Friday, August 29, 2014

What's the point?

In a week or so I will begin teaching a new unit of Bible study. I'm not sure exactly how many studies I've facilitated and/or taught but I am entering what I think is my sixteenth year of sitting in the teacher's chair so, yeah, you could say I've been around the block a time or two.

I now begin nearly every unit of teaching with a lesson focused on the why's and wherefore's of Bible study: why are we here? What are we doing? What are our goals and how do we propose to accomplish them? What makes what we do important?

I think it's critical that we identify the reason we engage in a particular activity, especially given that for most of us time is a precious commodity and we want and need to use it well. Not only that but casting a vision and setting goals clarify the activity's purpose and serve as a reminder of its relative importance, not just in terms of Bible study but in any task we undertake.

So as I endeavor to offer to my fellow Bible students a vision of our motivations and goals for Bible study, I am indebted to Kathleen Nielson and her book Bible Study: Following the Ways of the Word. I had the opportunity to meet Kathleen at The Gospel Coalition Women's Conference in July. I was glad for the opportunity to share with her that this is what I do at the start of each study I teach and I thanked her for helping me succinctly encapsulate what our group strives to be about.

So what are our motivations and goals for the study of God's Word? Here in abbreviated form, with props to Kathleen, is a portion of the vision I will set forth in my Bible study group next week. These goals are framed in terms of truths about the Bible:

The Bible is God speaking therefore Bible study is personal! Our goal then is to know God by hearing Him speak through His Word. Also because the Bible is God speaking, it is authoritative and our goal is to submit to it as authority in our lives. 
The Bible is powerful. It is able to make us wise for salvation, it exposes and judges and convicts, it accomplishes the Lord's purposes. Therefore it is a sufficient Word! It is enough! Thus the Bible will be our primary focus and our main text. 
The Bible is understandable. Therefore we will devote ourselves to seeking and searching and engaging ourselves in the diligent and careful study of God's Word, confident that the Spirit will teach us and grant us understanding. 
The Bible is one story so we will study each passage in context with an effort to discern the author's original intent. We will also seek to understand each passage in terms of this single redemptive storyline of the Bible. We will not immediately seek direct application to our lives but we will first ask what we learn about God and Jesus and the gospel.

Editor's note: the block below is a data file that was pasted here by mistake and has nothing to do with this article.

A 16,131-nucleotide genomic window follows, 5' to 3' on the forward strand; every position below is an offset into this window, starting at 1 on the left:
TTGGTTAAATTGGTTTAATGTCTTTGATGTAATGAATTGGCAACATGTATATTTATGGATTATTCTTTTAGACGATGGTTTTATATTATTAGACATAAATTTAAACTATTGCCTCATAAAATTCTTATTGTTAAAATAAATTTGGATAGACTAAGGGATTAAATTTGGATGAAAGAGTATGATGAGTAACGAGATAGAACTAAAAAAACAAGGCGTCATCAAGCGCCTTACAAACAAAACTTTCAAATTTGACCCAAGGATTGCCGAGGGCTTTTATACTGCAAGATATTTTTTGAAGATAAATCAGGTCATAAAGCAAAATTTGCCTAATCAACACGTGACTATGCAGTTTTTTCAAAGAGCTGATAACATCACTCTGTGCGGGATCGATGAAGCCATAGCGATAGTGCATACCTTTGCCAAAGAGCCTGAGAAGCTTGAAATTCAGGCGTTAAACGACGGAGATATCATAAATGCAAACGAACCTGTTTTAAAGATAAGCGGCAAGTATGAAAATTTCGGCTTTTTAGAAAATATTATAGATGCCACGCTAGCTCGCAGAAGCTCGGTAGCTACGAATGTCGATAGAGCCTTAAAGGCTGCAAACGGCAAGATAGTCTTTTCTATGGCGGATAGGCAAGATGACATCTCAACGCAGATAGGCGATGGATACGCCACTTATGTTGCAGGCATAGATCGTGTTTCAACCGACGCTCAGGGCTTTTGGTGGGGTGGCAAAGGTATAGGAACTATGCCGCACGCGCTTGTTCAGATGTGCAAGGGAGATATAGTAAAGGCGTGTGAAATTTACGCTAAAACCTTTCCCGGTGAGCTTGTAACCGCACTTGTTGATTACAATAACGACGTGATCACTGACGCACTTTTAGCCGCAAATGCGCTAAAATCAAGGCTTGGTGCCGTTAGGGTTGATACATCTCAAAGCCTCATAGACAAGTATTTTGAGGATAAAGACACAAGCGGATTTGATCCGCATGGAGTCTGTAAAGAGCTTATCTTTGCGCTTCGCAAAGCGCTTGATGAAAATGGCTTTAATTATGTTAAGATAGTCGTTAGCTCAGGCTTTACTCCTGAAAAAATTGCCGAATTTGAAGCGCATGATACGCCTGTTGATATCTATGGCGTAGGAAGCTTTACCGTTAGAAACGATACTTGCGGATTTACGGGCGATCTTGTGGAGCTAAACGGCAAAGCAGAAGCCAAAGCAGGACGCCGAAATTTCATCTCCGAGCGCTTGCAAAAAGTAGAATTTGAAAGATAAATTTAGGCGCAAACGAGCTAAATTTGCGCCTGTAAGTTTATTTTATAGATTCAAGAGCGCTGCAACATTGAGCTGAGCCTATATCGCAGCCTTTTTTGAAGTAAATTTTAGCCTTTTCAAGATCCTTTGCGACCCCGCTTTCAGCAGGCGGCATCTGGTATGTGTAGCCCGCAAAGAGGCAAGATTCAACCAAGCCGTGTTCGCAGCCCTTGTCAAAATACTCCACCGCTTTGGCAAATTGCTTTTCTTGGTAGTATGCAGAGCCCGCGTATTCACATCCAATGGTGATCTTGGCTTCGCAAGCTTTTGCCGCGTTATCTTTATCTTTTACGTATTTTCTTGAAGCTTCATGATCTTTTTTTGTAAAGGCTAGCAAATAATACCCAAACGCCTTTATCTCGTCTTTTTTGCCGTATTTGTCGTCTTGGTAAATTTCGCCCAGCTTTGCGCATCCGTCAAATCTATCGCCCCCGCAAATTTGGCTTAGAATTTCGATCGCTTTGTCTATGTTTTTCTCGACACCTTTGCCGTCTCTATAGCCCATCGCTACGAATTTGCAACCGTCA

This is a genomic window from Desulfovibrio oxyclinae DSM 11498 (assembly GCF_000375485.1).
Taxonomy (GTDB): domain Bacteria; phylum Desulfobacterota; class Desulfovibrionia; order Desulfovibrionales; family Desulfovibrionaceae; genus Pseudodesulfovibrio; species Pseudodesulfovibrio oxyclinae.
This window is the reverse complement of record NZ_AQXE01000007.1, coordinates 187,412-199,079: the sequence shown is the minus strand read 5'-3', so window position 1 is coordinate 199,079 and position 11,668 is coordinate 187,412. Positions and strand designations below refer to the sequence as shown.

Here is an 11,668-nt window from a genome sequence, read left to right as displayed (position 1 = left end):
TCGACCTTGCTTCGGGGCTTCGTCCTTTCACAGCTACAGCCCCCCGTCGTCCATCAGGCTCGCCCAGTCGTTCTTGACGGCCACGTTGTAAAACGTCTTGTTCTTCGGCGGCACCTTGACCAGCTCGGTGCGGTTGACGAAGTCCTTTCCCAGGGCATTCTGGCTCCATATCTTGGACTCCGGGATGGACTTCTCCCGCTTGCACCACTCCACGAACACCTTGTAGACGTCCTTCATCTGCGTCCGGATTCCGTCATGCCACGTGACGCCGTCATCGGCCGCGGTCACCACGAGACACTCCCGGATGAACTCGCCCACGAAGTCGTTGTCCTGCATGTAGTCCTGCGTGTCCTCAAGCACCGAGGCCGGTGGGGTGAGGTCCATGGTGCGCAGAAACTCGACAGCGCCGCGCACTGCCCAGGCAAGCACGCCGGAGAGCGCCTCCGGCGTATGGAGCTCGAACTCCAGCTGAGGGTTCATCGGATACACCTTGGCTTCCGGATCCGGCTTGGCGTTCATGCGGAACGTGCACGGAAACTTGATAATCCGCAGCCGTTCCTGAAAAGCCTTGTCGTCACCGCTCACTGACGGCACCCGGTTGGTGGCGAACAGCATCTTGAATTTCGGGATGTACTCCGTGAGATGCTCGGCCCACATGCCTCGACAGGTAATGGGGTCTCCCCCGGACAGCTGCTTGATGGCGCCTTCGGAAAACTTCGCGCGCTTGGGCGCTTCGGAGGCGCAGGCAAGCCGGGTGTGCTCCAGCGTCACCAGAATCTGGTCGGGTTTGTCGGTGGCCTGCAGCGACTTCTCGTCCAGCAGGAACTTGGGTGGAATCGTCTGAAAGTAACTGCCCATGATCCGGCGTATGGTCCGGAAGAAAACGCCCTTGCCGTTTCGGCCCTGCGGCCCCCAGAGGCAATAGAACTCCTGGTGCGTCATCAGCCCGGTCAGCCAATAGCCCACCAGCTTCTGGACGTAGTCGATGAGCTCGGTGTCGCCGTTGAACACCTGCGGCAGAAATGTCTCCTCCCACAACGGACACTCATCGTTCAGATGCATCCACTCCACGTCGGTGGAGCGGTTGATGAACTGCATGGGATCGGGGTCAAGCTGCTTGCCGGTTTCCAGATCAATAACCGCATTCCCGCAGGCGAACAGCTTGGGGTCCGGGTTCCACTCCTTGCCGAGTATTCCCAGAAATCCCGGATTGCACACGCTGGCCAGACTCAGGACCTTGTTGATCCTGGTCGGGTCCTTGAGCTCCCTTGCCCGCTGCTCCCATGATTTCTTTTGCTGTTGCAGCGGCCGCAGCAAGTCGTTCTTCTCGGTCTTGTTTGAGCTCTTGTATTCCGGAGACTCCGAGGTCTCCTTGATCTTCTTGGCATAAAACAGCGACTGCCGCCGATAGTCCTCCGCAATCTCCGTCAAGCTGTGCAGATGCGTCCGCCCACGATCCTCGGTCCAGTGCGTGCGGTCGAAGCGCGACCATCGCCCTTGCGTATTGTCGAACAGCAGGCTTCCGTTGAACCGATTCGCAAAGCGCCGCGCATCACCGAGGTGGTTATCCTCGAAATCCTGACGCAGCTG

To keep it real, I have to tell you that setting forth a vision for Bible study was not an idea that had occurred to me right from the start. It actually began out of an offense.

Years ago I taught a community Bible study much as I do now but on Monday nights. One such Monday evening I was preparing to leave my son's basketball game a little early to make it to Bible study in a timely manner. Seeing me about to leave, one of the parents of a player on my son's team asked where I was going. After I told them about our community Bible study group this individual asked me in all honesty and--to give full benefit of the doubt--without snark: what's the point?

"What's the point?!!?!" I fumed later, to myself and probably to my husband, though I'm sure I offered some nice, nonsensical answer at the time invoking something about Jesus and women and the Bible. Truth be told, I was deeply offended to have my motives so questioned. However, after I recovered from my initial anger, I saw the question's validity. In fact, it has rung in mind ever since though I am quite certain the person asking it had no idea of the lingering influence it would have.

What is the point? Do we have a point?

Yes, friends, we do. In our study we hold the Bible to be God's spoken Word, powerful, understandable, the full revelation of Himself through history, the story of the redemption of a people for His own glory through the life, death and resurrection of His Son Jesus. We want to know this living Word so that we may know the God it reveals. We want to know God and know His Son and we want to love Him more and we want others to know Him and love Him.